Written evidence submitted by Winchester Rural North and East Primary Care Network (FGP0030)


What are the main barriers to accessing general practice and how can these be tackled?


To put it simply - patient demand exceeds general practice capacity on a daily basis.
In the Western World, of the 33 OECD countries, the UK lies 22nd in terms of doctors per 1,000 patients. https://www.bmj.com/content/357/bmj.j2940


Therefore if you are spreading the workforce so thinly to care for the population the only outcome is worsening access to healthcare.


Patients struggle to get through on the phone because there are more calls than there are receptionists able to take the calls. However one cannot increase the number of receptionists for a number of reasons:

1)      Estates - no extra space to house extra staff due to buildings being too small

2)      No increased funding to general practice and so unable to recruit extra staff

3)      Patient abuse - often high turnover of staff in this role due to patient abuse


Not enough doctors are working in day to day General Practice. The number of Whole Time Equivalent GP’s has reduced over the past 5 years despite training more GP’s than ever before. This is a sign of the profession showing it’s feelings by walking. The days have become longer (12 hour average) and more intense with increasing patient demand and no significant increase in funding to be able to recruit additional doctors into general practice. This has led to doctors retiring early, moving to places such as Australia where the work life balance is better and the remuneration higher and reducing the number of sessions they work.



To what extent does the Government and NHS Englands plan for improving access for patients and supporting general practice address these barriers?


Unfortunately not that much. The way General Practice is efficient and cost effective is through continuity of care with the same GP. The problem with focusing purely on same day access is that often this then reduces continuity. If I know a patient well and then have a consultation with them I am simply continuing on the story. I don’t need to spend time finding out their past medical history and family history etc because I already know it. However if I see a patient I do not know so well or have never met before it takes a good 10 minutes to gather this background information. This is where improved on the day access is not necessarily efficient or good for patients, nor for the cost effectiveness of the NHS. Continuity is key to successful, cost effective general practice.


What are the impacts when patients are unable to access general practice using their preferred method?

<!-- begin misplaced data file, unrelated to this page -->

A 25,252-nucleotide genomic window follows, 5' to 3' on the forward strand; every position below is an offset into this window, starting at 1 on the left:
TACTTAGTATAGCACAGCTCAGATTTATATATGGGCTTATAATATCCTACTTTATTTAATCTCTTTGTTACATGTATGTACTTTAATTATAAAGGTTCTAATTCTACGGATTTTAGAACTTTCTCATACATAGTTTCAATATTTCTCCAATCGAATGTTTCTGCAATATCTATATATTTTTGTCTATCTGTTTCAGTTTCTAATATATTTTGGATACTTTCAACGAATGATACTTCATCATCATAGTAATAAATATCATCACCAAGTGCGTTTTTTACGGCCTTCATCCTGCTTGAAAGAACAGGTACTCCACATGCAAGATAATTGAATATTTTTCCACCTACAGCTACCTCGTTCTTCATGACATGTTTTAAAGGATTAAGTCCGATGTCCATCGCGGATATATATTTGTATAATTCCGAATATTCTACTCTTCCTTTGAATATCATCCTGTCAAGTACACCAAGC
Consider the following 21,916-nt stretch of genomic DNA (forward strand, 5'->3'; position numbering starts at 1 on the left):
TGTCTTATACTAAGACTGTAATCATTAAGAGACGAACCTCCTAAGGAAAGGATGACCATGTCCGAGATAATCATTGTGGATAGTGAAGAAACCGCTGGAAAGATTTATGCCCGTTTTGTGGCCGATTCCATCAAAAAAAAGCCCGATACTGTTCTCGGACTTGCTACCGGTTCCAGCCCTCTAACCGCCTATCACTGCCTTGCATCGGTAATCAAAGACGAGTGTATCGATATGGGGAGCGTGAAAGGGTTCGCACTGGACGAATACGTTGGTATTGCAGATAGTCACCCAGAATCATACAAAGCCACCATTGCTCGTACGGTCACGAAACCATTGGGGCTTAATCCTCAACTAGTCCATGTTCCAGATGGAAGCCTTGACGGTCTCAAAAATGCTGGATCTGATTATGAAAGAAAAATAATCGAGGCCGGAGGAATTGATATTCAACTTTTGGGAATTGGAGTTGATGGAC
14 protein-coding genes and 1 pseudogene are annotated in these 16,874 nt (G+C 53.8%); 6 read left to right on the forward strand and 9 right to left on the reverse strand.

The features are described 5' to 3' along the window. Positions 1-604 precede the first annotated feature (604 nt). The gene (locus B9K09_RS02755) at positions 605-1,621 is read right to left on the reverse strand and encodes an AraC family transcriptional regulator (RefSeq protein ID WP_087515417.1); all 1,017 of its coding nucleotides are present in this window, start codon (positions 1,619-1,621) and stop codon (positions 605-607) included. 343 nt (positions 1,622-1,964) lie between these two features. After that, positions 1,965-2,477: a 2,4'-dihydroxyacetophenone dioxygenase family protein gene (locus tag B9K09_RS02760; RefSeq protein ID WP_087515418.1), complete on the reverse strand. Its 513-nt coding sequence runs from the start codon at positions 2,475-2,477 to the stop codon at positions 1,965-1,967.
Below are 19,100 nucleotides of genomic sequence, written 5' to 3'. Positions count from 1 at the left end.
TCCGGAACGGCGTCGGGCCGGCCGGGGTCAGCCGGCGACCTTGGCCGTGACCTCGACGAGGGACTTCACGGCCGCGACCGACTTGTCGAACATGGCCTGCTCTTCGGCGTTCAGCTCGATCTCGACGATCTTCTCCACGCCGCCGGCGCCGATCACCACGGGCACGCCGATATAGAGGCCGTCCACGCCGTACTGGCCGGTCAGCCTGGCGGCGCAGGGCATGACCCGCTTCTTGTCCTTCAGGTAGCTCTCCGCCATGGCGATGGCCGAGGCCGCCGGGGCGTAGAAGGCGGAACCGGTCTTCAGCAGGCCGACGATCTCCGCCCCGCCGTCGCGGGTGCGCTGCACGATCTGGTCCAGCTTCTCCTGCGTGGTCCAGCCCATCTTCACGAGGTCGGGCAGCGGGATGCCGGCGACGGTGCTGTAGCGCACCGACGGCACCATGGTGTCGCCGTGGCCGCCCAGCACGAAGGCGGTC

They may then try alternative methods such as eConsult. They may call 111 or go to A&E - neither which is useful for the NHS as a whole. It potentially leads to poor patient outcome.


What role does having a named GP—and being able to see that GP—play in providing patients with the continuity of care they need?


As discussed above. Continuity is absolutely vital to successful and sustainable General Practice.

As you lose continuity, you lose efficiency and the system then gets busier and less efficient as a result. It also leads to worse patient outcomes and increased referral rates to out of hours, and A&E. This has been proven many times in studies - most recently in a Norwegian Study by Professor Hagne Sandvik: Having the same doctor for at least 15 years slashes the risk of dying within 12 months by a quarter compared with people who have known their GP for less than a year.

Patients who had the same GP for 15 years or more were 30 per cent less likely to need out-of-hours health services and 28 per cent less likely to be admitted to hospital.




What are the main challenges facing general practice in the next 5 years?


1)      Workforce: Early retirement of experienced GP’s. A lack of GP’s wanting to work in day to day General Practice because it is such an undesirable place to work at the moment is the major threat. There are huge numbers of GP’s out there but they are not working in day to day general practice; they are working in out of hours, hubs, locuming, teaching, doing appraisals etc because they can earn the same and work far less hard in those environments. If we make the General Practice day less intense through increasing funding into the core GMS contract there will be a tipping point where all of a sudden GP will become desirable again. This will then increase the workforce in a number of ways: